Taylor has been determined since she was a child to not end up like many of the girls in her home town - a pregnant teenager with a non-existent husband. So as soon as she finishes high school, she sets off in search of a new, more fulfilling life. It just so happens that on her trip to wherever it is she will end up, she is given an indian child whose parents have died. Not knowing what to do, she decides to keep the baby until she can figure out what to do with her. She soon becomes attached to the girl, and struggles to build a life for the two of them. This is the story of a girl who is forced to grow up, learn to be a mother, and find herself during the process.
This report prepared by Jessica Clare Crudele
Taylor Greer is a young lady who grew up poor in rural Kentucky with the goals of getting out on her own, and avoiding pregnancy. However, when she heads west with high hopes and a car that hardly works, she meets the human condition head-on. By the time Taylor reaches Tucson, Arizona, she has acquired a totally unexpected child. The little girl is a three-year-old American Indian named Turtle. It is then that Taylor must come to terms with instant motherhood and the necessity of putting down roots. This is truly a story about love and friendship, and abandonment and belonging as well.
This report prepared by Boppy
Taylor (Missy) gets handed a child to take care of when she never wanted one. She learns to love this child and care about more people.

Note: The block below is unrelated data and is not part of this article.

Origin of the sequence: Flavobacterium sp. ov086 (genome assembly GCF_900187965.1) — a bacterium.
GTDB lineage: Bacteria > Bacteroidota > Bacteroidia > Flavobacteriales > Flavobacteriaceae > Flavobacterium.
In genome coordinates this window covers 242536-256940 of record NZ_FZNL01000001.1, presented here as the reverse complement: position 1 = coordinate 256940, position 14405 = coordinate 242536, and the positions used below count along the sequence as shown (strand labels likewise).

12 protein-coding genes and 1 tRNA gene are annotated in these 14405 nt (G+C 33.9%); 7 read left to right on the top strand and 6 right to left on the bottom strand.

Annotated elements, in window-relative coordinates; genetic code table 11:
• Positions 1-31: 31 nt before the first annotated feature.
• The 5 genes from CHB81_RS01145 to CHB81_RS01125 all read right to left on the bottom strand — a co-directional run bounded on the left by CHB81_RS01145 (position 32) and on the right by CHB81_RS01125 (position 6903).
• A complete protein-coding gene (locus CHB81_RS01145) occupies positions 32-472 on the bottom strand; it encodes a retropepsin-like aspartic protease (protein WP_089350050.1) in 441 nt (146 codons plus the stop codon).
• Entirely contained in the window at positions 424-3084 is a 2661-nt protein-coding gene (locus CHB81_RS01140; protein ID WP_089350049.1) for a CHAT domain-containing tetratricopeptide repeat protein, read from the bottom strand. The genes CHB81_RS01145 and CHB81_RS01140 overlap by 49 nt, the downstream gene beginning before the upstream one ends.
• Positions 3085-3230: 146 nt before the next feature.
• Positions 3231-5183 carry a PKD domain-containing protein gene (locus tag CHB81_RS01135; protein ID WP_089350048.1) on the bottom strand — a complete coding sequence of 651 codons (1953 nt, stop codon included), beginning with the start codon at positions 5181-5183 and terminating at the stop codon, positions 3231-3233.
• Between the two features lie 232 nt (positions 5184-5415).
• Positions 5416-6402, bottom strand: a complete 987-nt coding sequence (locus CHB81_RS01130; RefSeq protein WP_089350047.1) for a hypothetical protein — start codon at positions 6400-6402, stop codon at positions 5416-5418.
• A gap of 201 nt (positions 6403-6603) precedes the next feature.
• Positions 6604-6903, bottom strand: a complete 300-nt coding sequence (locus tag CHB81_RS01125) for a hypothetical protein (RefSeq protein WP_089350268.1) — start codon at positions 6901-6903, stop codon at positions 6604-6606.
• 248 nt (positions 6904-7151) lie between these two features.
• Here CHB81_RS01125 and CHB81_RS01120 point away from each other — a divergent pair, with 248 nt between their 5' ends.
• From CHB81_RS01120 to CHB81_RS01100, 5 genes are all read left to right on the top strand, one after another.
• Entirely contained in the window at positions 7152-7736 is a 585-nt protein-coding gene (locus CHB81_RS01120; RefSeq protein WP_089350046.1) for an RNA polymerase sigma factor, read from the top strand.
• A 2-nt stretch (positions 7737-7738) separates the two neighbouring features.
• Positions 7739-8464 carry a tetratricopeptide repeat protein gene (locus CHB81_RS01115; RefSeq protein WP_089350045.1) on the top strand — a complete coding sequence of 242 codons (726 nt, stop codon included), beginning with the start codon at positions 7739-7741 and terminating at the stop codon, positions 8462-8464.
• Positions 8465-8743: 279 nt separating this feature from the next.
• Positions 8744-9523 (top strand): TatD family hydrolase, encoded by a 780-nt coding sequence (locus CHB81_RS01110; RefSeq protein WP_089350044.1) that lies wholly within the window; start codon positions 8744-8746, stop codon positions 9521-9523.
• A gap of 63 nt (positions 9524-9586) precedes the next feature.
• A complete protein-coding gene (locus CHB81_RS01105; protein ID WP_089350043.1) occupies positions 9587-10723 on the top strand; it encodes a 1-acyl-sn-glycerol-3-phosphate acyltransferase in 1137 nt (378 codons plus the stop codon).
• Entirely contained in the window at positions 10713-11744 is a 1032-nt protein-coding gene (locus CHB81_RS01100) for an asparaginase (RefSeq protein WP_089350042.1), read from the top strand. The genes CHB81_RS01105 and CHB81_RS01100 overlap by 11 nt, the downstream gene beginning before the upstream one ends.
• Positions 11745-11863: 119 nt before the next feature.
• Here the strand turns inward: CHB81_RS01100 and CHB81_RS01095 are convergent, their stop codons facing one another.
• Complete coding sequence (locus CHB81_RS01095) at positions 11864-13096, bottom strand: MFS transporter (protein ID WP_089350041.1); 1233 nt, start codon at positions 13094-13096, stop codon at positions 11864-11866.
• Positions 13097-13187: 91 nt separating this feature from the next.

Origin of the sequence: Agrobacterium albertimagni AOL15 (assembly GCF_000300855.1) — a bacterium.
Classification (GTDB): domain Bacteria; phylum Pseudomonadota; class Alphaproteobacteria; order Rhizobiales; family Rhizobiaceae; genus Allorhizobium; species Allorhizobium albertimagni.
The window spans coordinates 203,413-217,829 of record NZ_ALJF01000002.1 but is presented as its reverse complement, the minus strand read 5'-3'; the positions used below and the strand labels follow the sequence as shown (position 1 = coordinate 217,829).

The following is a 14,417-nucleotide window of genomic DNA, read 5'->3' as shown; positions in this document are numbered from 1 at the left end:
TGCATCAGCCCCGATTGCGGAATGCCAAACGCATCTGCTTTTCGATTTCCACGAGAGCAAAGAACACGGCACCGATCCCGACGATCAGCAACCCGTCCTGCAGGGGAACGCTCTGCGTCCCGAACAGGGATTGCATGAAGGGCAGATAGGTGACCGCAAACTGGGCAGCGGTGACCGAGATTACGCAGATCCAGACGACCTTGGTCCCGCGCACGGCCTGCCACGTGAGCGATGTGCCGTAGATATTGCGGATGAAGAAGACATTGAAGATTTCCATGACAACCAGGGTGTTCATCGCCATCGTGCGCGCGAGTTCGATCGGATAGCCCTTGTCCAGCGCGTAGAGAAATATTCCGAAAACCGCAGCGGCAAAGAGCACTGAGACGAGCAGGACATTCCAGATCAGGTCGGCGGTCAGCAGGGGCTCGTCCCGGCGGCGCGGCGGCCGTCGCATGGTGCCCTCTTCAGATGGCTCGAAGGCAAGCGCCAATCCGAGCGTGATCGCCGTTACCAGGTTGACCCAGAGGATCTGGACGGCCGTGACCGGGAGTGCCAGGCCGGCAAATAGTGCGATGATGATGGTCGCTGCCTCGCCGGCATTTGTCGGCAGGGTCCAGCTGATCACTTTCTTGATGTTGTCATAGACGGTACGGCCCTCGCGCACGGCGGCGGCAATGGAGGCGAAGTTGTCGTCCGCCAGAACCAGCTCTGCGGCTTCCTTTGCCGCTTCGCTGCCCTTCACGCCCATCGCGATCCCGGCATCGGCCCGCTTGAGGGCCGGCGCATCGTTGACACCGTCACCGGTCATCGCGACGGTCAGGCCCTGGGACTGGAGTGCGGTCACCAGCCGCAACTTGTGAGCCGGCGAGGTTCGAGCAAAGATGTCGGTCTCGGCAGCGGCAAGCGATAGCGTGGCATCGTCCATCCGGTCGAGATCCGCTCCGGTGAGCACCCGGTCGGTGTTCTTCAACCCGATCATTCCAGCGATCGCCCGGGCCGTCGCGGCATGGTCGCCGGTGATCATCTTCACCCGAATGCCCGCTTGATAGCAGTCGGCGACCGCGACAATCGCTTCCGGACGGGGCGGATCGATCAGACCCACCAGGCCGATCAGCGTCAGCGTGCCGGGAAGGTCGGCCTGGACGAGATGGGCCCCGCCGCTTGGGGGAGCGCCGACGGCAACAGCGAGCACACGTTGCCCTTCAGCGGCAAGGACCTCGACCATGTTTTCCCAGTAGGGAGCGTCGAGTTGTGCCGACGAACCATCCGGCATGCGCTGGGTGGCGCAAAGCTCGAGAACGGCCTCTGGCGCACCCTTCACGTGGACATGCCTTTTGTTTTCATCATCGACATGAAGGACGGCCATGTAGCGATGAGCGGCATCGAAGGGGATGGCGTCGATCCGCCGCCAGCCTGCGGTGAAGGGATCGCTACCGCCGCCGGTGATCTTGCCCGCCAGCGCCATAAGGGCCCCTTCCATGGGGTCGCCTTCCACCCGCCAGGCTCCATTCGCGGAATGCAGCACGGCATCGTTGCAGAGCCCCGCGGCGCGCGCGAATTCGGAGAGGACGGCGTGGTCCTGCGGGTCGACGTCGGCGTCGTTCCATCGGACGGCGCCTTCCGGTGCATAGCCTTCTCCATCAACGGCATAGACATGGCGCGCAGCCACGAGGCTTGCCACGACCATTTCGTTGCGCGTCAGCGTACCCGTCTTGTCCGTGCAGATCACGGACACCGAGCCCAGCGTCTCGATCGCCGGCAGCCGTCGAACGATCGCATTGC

This report prepared by Shannon
Taylor, the main character, starts out on her own when she is 18-years-old. As she's finding herself in this new world, a woman gives her a child and Taylor does what she thinks is best.
This report prepared by Eminine B Jean
This is a wonderful book, and it is difficult to do it total justice in my review. I think its definitely a woman/girl's kind of book, and is good for any mature teen girl or adult female. The story is about one girl's journey to 'get away' from her home in Kentucky and drive her ramshackle little vehicle as far from home as possible. A beautiful and vivid commentary on life, it has an underlying spirit which betrays (among other themes) the theme of: 'It is the journey and not the destination, that matters.'
This report prepared by Lilly